We document our standup with Confluence. We have one document per sprint there, to which we add a new section every day. By linking the tasks, you can see directly what the status is.
Under "To be clarified" we create topics in the preparation that need to be briefly coordinated with the respective employee (e.g. customer feed)
We are currently in the test phase of automated sprint planning. In this process, tasks are automatically divided into sprints based on planned capacities and customer priorities.
The algorithm calculates how long a task is expected to take and automatically adjusts the schedule within a sprint in case of deviations. In doing so, it accesses the time tracking system. In our case, this is Toggl Track.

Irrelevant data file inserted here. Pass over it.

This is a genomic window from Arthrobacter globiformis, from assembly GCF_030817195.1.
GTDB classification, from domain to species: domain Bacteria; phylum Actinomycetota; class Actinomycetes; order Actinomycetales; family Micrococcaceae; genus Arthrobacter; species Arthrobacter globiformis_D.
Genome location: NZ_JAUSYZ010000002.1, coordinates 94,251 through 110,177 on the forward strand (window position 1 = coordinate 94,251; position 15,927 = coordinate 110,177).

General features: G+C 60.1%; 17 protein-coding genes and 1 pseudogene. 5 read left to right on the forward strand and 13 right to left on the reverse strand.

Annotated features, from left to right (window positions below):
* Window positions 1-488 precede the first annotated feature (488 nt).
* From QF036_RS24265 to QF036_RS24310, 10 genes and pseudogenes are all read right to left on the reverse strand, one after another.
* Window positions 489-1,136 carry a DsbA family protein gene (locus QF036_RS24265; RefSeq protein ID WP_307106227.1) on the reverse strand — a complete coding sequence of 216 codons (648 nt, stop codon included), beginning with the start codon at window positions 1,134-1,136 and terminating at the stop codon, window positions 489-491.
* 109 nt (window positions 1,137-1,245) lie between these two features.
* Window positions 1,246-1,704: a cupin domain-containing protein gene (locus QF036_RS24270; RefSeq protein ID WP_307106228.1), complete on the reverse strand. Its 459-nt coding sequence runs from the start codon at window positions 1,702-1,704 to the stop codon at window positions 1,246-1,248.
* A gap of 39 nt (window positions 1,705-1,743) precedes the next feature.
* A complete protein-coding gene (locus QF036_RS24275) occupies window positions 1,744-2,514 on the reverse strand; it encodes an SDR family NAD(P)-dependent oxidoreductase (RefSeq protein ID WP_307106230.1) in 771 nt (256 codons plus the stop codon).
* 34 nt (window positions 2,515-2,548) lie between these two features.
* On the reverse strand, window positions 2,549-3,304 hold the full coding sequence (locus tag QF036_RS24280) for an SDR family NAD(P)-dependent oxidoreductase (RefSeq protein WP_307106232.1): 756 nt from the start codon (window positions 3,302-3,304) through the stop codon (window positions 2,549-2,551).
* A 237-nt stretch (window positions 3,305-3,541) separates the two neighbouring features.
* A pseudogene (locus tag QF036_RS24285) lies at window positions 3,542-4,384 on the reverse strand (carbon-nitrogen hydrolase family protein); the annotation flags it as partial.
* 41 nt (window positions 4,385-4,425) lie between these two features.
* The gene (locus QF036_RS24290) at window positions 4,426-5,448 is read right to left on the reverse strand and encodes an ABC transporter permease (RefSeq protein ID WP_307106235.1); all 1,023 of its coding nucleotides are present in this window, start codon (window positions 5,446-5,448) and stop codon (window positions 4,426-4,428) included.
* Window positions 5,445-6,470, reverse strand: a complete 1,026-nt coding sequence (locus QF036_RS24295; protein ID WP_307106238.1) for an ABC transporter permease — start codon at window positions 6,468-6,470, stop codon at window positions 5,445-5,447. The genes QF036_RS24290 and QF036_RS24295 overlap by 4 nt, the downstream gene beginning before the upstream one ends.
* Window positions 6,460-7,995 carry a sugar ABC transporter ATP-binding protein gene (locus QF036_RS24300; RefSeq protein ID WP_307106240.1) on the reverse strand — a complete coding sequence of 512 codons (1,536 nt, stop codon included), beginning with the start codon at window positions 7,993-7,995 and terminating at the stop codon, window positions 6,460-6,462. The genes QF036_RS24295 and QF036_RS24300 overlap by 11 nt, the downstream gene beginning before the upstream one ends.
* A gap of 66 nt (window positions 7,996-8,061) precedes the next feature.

In this way, customers can get involved in planning themselves and have a say in when which task is implemented at short notice. Within the agency, this simplifies project management considerably. We can then use the planning time saved for better consulting.
Efficient project management is very important for the success of an agency and the satisfaction of its customers. We have developed FeatValue from our experience and the feedback of our customers. If you are an agency owner yourself or work in project management, we would be very happy to exchange ideas with you. Just contact us via email or LinkedIn or try FeatValue yourself.